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Published: 2003/04/26
by Ray Hogan

self-titled – The Detroit Experiment

Ropeadope Records 93138-2
The more I hear about musical regionalism being dead, the more I come across
evidence to the contrary. Ropeadope Records continues its great concept that
began with The Philadelphia Experiment by focusing on the Motor City for the
second chapter. The idea behind these undertakings is simple but inspired:
Find a city that has a historical sound attached to it and invite a
cross-generational spread of musically representative hometown heroes to
some time in the studio to see what they come up with.
Detroit will likely forever be best remembered for the Motown sound but you
won’t find a ton of that influence among this conglomerate. Instead, the
participants are pretty evenly divided between jazz (of all varieties) and
modern day studio alchemists. Producer Carl Craig serves as ringleader and
The Detroit Experiment is basically two projects in one. The first
half of
the disc is dominated by jazz beacons such as trumpeter Marcus Belgrave,
violinist Regina Carter and saxophonist Bennie Maupin (of the Headhunters
and surprisingly little else).
It is during the funk-jazz portion of the disc where the most magic takes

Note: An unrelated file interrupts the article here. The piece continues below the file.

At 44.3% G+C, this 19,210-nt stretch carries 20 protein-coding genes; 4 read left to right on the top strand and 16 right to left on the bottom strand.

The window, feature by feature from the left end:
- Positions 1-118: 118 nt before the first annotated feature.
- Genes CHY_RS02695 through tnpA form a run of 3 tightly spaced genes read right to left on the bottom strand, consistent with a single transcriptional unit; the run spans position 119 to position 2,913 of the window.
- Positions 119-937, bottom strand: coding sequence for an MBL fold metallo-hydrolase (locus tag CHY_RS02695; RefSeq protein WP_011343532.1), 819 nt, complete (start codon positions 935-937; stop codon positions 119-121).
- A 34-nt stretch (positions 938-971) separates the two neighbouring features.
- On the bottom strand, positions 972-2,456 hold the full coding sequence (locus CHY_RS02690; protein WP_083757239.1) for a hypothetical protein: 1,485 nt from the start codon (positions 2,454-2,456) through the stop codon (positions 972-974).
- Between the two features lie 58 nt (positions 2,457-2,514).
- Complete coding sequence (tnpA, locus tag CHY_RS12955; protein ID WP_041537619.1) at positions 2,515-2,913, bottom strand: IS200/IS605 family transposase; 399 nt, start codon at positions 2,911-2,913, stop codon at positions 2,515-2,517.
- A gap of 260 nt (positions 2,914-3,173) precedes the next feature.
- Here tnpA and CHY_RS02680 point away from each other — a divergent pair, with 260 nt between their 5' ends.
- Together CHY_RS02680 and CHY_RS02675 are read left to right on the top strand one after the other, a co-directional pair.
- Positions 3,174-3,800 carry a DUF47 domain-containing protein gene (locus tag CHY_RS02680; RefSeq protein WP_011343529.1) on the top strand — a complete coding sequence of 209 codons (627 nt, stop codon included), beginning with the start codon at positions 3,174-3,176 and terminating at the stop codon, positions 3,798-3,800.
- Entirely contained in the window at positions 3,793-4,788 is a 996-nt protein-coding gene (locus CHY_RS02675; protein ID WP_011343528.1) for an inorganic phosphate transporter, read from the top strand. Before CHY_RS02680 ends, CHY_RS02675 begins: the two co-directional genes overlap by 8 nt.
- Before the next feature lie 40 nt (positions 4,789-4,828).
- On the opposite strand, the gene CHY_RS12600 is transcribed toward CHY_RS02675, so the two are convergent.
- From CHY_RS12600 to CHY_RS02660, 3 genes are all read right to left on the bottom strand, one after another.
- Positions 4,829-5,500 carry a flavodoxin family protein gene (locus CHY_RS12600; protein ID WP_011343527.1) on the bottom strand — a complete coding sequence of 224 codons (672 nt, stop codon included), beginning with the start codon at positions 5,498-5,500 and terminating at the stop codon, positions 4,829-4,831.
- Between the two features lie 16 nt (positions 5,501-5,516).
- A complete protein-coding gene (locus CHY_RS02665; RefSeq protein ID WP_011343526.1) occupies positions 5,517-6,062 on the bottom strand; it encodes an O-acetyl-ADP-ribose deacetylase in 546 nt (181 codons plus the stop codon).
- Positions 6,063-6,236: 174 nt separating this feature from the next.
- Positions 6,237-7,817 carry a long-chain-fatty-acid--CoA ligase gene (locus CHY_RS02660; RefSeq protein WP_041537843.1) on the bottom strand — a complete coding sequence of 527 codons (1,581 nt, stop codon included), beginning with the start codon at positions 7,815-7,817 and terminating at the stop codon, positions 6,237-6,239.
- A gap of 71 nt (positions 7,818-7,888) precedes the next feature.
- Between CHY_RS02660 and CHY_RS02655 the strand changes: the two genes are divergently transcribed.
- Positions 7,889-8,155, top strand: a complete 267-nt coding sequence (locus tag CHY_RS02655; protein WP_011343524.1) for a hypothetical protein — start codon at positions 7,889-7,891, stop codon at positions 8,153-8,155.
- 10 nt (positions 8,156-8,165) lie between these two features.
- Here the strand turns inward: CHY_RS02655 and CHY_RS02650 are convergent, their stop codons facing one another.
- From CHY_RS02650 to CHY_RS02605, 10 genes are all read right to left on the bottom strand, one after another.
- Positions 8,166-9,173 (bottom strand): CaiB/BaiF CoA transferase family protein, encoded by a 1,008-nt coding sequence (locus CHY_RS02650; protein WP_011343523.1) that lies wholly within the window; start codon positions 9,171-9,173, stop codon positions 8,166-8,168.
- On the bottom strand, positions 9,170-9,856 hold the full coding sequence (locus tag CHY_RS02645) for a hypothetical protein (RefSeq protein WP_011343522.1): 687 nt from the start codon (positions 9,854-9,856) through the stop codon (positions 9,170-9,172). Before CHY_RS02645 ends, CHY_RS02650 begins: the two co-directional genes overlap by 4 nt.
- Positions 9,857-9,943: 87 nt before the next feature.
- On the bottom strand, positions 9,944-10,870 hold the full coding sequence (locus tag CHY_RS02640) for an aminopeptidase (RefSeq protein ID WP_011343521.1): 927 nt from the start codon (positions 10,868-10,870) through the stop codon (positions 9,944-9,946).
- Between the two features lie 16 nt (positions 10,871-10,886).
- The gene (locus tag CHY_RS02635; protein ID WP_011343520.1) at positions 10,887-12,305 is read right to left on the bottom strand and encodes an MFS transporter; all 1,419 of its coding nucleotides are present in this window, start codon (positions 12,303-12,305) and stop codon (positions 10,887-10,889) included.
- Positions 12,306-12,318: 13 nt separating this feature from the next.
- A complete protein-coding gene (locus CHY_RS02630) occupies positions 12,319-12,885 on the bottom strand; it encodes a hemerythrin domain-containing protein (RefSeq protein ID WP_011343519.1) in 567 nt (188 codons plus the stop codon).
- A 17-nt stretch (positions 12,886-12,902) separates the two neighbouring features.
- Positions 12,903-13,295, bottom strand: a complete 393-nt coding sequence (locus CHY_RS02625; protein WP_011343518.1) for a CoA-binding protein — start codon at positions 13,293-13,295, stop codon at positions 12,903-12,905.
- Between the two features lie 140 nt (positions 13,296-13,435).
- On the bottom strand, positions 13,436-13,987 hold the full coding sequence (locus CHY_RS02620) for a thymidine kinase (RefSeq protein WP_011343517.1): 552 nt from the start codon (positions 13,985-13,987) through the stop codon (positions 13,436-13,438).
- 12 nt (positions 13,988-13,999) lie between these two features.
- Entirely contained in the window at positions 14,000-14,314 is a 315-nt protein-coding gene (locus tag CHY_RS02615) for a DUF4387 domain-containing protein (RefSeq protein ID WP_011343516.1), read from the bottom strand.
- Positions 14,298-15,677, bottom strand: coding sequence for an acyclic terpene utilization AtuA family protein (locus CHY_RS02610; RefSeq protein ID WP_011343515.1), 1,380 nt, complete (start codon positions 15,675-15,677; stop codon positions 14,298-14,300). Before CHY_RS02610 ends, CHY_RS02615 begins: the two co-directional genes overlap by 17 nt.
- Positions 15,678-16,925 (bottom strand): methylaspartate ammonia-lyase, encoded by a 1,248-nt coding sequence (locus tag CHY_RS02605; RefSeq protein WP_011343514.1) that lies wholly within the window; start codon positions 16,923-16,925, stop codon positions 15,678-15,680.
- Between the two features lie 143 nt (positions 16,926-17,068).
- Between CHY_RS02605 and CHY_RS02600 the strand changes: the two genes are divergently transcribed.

The best intermingling among the camps occurs here as does the most soaring
performances and strongest material. Belgrave, a trumpeter whose association
with Jazz at Lincoln Center is finally affording him his proper due, takes
all of about five seconds to establish himself as the group’s most valuable
player on his own opening "Space Odyssey" (where he has the stealth of snake
in slithering around the swirling rhythms) and Donald Byrd’s ensuing "Think
Twice" (as a modern dance track) and "Revelation," on which his playing
takes on the regality of Miles Davis. "Revelation" is a tune that originally
appears to be little more than smooth jazz schmaltz before session guitarist
Percy Hughes turns some brilliant corners to bring the cut to life. The
always excellent Carter and pianist Geri Allen are somber and sublime as
duet partners on "There is God," an appropriate respite before the disc
heads in a decidedly more electronic and house-inspired direction.
The second half of "The Detroit Experiment" is a letdown if only because its
stacked against the ingenuity of the previous tracks. The grooves remain
ultra-thick and largely creative but many of the remaining tunes lack the
personality and individuality that the organic instruments brought to the
previous tracks. A few moments still shine brightly though. Stevie Wonder’s
"Too High" is remade as a work of ambient beauty. Flutist Allan Barnes
provides feather-light serenity to the majestic "Midnight at the 20 Grand."
These Motor City musicians may have overlooked the obvious Motown sound of
their home, but what they brought to the fore is more ambitious and just as
pleasing. Hopefully, the folks at Ropeadope have New Orleans, D.C. and a few
other cities in mind.

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